Increasingly, shows careen from one gasp-inducing plot point to the next.
His approach resembles that of Indira Gandhi. But he must note: in Delhi, what one controls, slips away.
We in the news media fall down in covering the big trends.
What the new government should do to spur economic and industrial growth.
The massive mandate for the Modi government is based on high expectations. Young voters, who opted for the new government in large numbers, want jobs. The much-needed revival of a high growth rate, particularly of industries, requires price stability, a reliable supply of electricity, the removal of environmental bottlenecks, availability of land for industries and infrastructure, tax reforms, a stable policy environment unthreatened by retroactive measures and a competitive, transparent mechanism that eliminates corruption and kickbacks.
What the government does in its first 100 days is important. A mood of optimism needs to be restored by showing an active government is in charge. Unless this is done, the enthusiasm and expectations created among people could turn against the government. Also, in the first 100 days, the government will find it easier to take tough decisions.
The challenge is to accelerate growth without causing inflation, made harder by the inherited macro-economic situation. Former finance minister P. Chidambaram met his fiscal deficit target with a bit of accounting jugglery and at the cost of the financial health of many institutions, holding up payments till after March 31. These payments will be made this financial year. At the same time, the expenditure entailed by the Food Security Act will increase as its coverage expands. So there is a need to cut down on government expenditure and increase revenue to contain the fiscal deficit and lower inflation.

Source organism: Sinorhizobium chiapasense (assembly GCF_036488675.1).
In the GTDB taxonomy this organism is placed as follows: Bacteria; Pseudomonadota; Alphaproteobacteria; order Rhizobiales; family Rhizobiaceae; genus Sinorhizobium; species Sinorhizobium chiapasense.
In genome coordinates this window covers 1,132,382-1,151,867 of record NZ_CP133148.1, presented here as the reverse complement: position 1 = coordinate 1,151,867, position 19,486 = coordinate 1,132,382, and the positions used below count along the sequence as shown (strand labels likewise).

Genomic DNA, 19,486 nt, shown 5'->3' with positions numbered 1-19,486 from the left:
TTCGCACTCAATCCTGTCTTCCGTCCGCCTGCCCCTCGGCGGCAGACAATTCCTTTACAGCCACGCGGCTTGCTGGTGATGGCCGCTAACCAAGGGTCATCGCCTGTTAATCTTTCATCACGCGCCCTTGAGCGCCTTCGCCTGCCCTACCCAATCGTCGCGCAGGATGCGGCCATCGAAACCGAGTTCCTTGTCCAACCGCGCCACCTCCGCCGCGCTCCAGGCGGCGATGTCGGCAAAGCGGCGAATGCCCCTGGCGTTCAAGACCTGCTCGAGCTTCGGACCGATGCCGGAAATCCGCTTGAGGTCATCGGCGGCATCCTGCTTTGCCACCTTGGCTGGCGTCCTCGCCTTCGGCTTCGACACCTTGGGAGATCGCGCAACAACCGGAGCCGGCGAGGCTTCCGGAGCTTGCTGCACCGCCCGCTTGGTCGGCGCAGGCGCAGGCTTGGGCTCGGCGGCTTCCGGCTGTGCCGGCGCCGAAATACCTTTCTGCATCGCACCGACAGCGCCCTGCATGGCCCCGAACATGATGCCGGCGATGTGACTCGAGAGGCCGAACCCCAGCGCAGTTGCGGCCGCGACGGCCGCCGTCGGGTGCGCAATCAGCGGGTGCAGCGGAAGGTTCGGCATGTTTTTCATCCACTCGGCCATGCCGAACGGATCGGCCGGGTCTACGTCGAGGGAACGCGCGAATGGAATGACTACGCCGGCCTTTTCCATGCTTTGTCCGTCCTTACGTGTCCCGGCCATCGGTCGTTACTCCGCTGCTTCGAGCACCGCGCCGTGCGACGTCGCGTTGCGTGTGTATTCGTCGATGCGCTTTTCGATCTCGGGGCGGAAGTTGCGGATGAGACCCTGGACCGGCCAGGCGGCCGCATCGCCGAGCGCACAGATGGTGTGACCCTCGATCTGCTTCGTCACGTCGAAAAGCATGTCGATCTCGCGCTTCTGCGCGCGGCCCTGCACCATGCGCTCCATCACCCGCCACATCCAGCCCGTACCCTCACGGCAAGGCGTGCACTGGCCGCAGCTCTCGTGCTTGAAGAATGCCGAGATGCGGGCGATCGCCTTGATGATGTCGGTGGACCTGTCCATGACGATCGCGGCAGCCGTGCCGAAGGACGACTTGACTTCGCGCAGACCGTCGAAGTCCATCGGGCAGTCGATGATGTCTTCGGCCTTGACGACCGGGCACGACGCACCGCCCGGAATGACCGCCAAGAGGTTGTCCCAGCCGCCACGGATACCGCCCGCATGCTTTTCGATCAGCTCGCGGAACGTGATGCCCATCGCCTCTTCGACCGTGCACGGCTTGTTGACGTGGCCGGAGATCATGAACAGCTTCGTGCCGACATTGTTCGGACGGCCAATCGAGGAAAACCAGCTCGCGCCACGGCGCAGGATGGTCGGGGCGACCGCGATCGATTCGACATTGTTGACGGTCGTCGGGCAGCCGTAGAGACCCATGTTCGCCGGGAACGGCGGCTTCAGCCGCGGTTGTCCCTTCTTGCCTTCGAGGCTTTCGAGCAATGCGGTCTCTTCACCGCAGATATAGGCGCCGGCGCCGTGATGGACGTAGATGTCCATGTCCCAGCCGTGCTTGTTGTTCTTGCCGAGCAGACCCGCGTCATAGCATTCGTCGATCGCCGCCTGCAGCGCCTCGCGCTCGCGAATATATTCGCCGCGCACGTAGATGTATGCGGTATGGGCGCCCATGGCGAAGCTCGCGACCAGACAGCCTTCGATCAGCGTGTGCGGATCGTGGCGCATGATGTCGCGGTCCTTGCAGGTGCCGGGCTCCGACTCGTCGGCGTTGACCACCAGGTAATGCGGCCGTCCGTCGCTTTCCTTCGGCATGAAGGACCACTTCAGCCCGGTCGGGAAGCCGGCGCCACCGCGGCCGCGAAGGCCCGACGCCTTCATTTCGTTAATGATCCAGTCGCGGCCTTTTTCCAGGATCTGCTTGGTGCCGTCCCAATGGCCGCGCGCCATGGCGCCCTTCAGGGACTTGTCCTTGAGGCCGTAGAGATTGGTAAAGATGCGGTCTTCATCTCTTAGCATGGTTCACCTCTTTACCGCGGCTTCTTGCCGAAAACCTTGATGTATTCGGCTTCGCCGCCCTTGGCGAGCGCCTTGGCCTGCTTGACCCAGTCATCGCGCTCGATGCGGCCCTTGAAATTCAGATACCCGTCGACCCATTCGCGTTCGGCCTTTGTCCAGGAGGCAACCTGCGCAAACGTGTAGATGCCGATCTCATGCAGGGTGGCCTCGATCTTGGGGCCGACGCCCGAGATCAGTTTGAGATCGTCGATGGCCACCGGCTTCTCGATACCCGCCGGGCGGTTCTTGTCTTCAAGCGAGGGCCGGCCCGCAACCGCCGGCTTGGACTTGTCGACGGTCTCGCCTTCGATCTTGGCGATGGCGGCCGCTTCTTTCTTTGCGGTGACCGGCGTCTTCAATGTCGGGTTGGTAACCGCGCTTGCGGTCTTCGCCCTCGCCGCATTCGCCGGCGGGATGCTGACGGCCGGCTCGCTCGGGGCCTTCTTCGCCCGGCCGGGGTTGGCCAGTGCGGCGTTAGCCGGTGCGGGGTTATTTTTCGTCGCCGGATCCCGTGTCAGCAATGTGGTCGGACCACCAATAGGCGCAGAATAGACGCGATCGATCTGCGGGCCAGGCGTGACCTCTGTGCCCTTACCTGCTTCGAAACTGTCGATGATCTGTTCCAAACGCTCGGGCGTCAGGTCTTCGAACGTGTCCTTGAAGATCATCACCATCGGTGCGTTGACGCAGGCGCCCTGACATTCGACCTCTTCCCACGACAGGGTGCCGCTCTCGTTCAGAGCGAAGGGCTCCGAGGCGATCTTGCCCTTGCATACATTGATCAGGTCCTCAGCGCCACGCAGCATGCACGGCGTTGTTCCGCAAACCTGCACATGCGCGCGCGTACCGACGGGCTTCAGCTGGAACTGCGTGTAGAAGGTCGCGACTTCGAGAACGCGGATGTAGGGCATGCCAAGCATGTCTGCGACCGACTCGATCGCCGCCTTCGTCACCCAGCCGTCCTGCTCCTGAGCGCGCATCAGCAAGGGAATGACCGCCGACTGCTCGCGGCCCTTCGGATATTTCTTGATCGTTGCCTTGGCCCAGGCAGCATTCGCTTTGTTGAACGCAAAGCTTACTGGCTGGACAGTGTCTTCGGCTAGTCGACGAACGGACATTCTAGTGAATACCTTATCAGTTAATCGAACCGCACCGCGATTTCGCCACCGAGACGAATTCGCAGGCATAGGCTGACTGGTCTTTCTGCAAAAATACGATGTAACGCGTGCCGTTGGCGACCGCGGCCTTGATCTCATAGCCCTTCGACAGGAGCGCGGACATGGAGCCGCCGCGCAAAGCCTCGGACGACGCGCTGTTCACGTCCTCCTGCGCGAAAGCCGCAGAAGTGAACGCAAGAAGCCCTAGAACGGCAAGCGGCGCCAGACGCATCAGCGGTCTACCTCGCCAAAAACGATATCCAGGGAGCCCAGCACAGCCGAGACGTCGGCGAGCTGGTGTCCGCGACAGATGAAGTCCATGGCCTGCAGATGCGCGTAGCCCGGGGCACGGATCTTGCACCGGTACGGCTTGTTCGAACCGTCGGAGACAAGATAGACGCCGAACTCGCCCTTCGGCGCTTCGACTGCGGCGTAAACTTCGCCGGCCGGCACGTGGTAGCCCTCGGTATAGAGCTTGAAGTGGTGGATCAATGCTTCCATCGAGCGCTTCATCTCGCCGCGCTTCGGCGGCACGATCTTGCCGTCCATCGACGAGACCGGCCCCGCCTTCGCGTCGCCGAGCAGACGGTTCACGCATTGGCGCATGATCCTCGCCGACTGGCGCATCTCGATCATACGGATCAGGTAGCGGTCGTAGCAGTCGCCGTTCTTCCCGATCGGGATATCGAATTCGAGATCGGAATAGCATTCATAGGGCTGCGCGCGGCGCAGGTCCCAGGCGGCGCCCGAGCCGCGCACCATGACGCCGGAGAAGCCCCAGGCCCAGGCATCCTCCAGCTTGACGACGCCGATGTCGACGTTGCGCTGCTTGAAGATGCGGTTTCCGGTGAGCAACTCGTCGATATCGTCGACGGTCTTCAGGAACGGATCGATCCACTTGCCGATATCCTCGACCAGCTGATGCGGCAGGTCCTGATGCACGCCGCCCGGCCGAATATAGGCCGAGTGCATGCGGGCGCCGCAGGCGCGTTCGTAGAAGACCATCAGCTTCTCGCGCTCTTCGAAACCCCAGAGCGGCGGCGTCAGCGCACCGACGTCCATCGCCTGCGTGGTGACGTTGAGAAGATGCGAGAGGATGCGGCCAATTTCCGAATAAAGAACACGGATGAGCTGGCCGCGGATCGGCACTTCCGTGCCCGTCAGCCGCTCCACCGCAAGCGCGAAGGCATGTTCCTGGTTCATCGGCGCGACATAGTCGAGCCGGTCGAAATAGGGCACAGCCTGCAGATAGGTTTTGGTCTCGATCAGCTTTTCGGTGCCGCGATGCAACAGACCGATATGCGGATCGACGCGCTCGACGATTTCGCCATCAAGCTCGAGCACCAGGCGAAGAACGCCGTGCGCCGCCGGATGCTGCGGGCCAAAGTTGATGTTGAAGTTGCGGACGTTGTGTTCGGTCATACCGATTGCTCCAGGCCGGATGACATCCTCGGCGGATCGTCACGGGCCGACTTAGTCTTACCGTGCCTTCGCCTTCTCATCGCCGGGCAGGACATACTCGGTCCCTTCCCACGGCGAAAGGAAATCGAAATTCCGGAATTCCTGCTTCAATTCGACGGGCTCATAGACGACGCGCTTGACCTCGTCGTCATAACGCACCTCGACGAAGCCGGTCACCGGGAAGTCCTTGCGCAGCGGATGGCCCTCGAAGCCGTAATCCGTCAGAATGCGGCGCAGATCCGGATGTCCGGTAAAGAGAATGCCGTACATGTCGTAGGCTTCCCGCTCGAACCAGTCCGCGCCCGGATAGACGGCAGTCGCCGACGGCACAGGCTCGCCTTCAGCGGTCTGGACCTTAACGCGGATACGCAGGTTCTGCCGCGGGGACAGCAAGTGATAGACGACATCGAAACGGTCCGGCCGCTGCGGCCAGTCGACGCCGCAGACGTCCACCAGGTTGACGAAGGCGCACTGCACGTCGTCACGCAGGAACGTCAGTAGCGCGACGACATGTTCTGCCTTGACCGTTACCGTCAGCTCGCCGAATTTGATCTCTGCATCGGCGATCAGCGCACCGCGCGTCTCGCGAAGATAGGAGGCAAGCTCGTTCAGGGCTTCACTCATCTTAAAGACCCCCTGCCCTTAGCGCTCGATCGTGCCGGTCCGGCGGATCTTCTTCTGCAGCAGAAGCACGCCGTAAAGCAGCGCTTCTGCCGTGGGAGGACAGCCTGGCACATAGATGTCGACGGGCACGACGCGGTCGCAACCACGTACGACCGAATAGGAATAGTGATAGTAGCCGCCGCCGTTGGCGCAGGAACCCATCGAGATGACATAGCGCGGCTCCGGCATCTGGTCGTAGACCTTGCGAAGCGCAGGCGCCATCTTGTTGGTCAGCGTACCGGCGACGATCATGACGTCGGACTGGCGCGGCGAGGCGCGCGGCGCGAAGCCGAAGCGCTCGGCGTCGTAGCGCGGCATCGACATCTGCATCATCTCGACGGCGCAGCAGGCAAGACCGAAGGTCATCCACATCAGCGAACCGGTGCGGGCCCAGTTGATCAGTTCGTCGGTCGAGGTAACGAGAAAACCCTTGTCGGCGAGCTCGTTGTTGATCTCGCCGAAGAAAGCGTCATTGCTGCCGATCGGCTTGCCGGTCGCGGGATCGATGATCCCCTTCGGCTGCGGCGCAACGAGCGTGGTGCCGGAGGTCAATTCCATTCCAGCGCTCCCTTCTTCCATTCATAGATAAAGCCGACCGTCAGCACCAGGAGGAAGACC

Similarly, the current account deficit has to be contained. In 2013-14, the CAD was brought down by a reduction in gold imports, the lower price of crude oil imports and a significant fall in imports of capital goods as industrial investments slowed down. If the economy is to pick up, industrial investment and output must increase, with the consequent increase in capital imports. Thus, the CAD will be stressed. The government must act, given these macro-economic constraints. What should be done?
First, the GST, the quickest way to raise revenue, should be implemented. It is an efficient tax that curbs evasion. Now that the government has such a broad national mandate, it should be able to persuade state governments to go along with it.
Second, diesel and LPG subsidies should be reduced. If the diesel subsidy can be removed, the government will save expenditure on under-recoveries — the difference between the cost of supply and sales proceeds. Higher prices will encourage people to use diesel more efficiently and the cost of oil imports will fall. This could help restrain both the fiscal deficit and the CAD. While the government may not increase the price of diesel at one go, it should decontrol the price immediately, with a fixed per-litre subsidy that could gradually be phased out. Any fluctuation in international prices will be passed on to consumers. To cut the subsidy on LPG, the limit of six subsidised cylinders per family, which was raised at the instance of Rahul Gandhi to 12 cylinders, should be restored. Carefully used, it should be adequate for most families. Eventually, the price of LPG should be increased to reflect its cost. In fact, the government should plan to give all subsidies in the form of direct cash transfers within two years.